The Committee to Protect Journalists (CPJ) has said it is "deeply concerned" about the imprisonment of Jean-Denis Lompoto, the publications director of the twice-weekly satirical newspaper Pili-Pili, after it published a corruption allegation story concerning a minister of the Democratic Republic of the Congo.
In an open letter addressed to Congolese President Joseph Kabila, the committee said on Wednesday it was also disturbed about a recent police attack on three television journalists covering police activity in the country's capital, Kinshasa.
"Police attacks on journalists who are covering issues of legitimate public concern have sadly become routine in the [DRC]. This harassment often goes unpunished," the committee said.
It called on Kabila "to do everything" in his power to ensure respect for the rule of law and for reporters to be allowed to cover events freely and "without fear of reprisal".
Lompoto was arrested on 19 March and transferred to Kinshasa Central Prison on 21 March, the Congolese press freedom group, Journaliste en Danger, reported. The arrest warrant charged Lompoto, editor Prosper Dawe, and reporter Angwalima with defaming Mines Minister Eugene Diomi Ndongala, by reporting on corruption allegations against him in an article published on 3 March.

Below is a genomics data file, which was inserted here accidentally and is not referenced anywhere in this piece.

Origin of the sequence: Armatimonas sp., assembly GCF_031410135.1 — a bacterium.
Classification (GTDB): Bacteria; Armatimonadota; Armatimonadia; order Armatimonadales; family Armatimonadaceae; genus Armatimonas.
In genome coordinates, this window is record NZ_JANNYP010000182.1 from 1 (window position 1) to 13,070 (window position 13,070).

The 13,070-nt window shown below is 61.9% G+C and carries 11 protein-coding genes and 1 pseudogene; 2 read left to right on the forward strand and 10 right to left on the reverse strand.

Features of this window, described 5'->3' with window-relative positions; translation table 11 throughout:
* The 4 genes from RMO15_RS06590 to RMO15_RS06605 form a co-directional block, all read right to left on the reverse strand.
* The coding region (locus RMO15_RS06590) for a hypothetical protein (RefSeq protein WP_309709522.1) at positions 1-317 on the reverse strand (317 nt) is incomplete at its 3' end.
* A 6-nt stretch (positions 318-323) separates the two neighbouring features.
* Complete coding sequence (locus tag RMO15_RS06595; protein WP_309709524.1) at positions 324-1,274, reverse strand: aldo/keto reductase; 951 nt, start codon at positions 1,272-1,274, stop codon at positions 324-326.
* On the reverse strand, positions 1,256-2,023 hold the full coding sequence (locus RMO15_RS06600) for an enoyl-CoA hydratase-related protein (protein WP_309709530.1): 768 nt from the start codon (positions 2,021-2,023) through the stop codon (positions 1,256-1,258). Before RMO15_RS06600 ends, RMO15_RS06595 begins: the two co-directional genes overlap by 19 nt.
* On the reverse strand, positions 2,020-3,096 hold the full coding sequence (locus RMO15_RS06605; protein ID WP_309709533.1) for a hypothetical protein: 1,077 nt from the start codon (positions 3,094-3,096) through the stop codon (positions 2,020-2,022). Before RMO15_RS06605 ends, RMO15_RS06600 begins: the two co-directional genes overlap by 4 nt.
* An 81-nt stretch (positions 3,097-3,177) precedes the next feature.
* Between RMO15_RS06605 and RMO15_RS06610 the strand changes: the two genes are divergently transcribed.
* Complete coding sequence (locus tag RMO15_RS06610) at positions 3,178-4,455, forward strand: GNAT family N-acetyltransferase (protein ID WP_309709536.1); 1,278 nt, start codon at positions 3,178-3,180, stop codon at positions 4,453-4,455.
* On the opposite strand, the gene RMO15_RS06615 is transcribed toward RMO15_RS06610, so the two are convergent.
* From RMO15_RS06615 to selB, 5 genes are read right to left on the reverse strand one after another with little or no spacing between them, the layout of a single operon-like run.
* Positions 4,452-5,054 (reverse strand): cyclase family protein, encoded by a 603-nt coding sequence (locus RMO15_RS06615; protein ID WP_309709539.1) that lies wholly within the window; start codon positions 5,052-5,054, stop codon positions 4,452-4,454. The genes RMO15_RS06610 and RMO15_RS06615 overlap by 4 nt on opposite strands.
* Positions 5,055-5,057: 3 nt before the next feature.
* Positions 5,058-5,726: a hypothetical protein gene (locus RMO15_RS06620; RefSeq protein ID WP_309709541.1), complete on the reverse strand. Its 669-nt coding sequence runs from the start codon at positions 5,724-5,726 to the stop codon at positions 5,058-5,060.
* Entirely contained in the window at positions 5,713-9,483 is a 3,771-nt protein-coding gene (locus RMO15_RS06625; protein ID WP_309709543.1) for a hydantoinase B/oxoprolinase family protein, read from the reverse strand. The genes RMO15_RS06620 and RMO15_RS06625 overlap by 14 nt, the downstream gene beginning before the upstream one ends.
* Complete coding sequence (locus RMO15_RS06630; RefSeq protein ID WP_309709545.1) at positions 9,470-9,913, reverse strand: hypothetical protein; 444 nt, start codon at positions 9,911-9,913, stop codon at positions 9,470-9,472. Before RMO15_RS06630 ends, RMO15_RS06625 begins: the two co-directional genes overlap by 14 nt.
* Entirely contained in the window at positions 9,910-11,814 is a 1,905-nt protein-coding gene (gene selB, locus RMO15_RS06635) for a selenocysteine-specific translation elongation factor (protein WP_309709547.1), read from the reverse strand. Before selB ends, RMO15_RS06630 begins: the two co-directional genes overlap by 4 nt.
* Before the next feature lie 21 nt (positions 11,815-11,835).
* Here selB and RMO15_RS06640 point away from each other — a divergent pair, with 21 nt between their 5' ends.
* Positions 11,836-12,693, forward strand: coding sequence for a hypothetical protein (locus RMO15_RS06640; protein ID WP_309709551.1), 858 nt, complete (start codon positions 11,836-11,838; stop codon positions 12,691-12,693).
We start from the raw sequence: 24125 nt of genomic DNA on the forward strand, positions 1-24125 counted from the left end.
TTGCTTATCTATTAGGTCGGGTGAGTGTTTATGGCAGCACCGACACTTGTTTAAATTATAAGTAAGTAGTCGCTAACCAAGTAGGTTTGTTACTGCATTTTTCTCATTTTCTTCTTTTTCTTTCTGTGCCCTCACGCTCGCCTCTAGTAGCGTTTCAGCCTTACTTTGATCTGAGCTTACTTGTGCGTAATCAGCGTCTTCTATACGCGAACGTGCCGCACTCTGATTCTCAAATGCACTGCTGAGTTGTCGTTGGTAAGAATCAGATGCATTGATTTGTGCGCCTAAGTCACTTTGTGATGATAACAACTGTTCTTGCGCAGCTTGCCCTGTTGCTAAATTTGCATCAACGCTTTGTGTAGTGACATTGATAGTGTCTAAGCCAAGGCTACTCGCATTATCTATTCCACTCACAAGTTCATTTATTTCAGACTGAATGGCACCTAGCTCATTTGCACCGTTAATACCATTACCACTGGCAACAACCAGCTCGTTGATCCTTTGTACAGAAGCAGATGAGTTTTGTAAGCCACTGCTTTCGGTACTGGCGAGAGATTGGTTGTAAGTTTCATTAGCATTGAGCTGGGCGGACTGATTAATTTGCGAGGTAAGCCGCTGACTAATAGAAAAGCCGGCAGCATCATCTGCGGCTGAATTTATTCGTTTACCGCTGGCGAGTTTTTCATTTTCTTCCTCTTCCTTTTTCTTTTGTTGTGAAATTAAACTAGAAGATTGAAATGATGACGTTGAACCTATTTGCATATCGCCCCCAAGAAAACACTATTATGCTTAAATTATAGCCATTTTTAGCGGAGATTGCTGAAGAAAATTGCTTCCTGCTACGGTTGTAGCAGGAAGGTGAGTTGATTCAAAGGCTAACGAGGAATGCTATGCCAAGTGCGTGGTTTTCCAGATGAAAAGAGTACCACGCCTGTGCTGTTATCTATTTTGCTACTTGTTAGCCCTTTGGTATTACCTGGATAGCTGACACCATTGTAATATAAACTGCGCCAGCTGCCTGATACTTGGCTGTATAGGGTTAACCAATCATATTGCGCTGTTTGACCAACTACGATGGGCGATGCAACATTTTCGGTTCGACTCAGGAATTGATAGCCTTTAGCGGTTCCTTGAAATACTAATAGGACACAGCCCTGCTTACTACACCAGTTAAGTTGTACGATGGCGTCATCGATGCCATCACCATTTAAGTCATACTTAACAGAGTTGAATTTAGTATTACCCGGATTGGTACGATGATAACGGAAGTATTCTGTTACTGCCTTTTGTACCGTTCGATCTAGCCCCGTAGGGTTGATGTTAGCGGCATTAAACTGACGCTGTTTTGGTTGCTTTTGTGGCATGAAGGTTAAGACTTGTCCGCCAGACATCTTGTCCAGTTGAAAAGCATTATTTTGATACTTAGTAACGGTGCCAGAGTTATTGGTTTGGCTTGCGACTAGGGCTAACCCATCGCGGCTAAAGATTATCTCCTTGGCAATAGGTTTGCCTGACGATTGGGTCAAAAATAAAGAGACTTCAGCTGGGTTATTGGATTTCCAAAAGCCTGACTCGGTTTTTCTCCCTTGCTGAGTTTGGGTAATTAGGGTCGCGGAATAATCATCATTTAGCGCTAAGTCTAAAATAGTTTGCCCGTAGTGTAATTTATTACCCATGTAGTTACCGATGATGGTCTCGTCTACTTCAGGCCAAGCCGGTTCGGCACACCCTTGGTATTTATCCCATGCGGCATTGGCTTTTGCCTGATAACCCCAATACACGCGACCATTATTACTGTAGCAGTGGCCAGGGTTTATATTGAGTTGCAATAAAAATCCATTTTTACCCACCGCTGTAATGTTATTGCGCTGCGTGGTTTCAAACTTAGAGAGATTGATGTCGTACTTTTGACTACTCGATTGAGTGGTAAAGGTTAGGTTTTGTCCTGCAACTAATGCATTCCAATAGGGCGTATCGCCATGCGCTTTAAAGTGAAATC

Lompoto told a representative of Journaliste en Danger, who visited him in prison, that he had been brought before a magistrate on 20 March but had not been given a hearing with legal representation.
In another incident, on 15 March, police attacked and detained three reporters from private television station Radio-Television Kin-Malebo, apparently in reprisal for covering a police operation, Journaliste en Danger reported. It said the police manhandled and confiscated the equipment of Robert Kadima Baruani, Milla Dipenga and Eric Ambago as they attempted to record scenes of police removing residents from a building whose ownership was in dispute.
This article was produced by IRIN News while it was part of the United Nations Office for the Coordination of Humanitarian Affairs. Please send queries on copyright or liability to the UN. For more information: https://shop.un.org/rights-permissions
Right now, we’re working with contributors on the ground in Ukraine and in neighbouring countries to tell the stories of people enduring and responding to a rapidly evolving humanitarian crisis.
We’re documenting the threats to humanitarian response in the country and providing a platform for those bearing the brunt of the invasion. Our goal is to bring you the truth at a time when disinformation is rampant.
But while much of the world’s focus may be on Ukraine, we are continuing our reporting on myriad other humanitarian disasters – from Haiti to the Sahel to Afghanistan to Myanmar. We’ve been covering humanitarian crises for more than 25 years, and our journalism has always been free, accessible for all, and – most importantly – balanced.
You can support our journalism from just $5 a month, and every contribution will go towards our mission.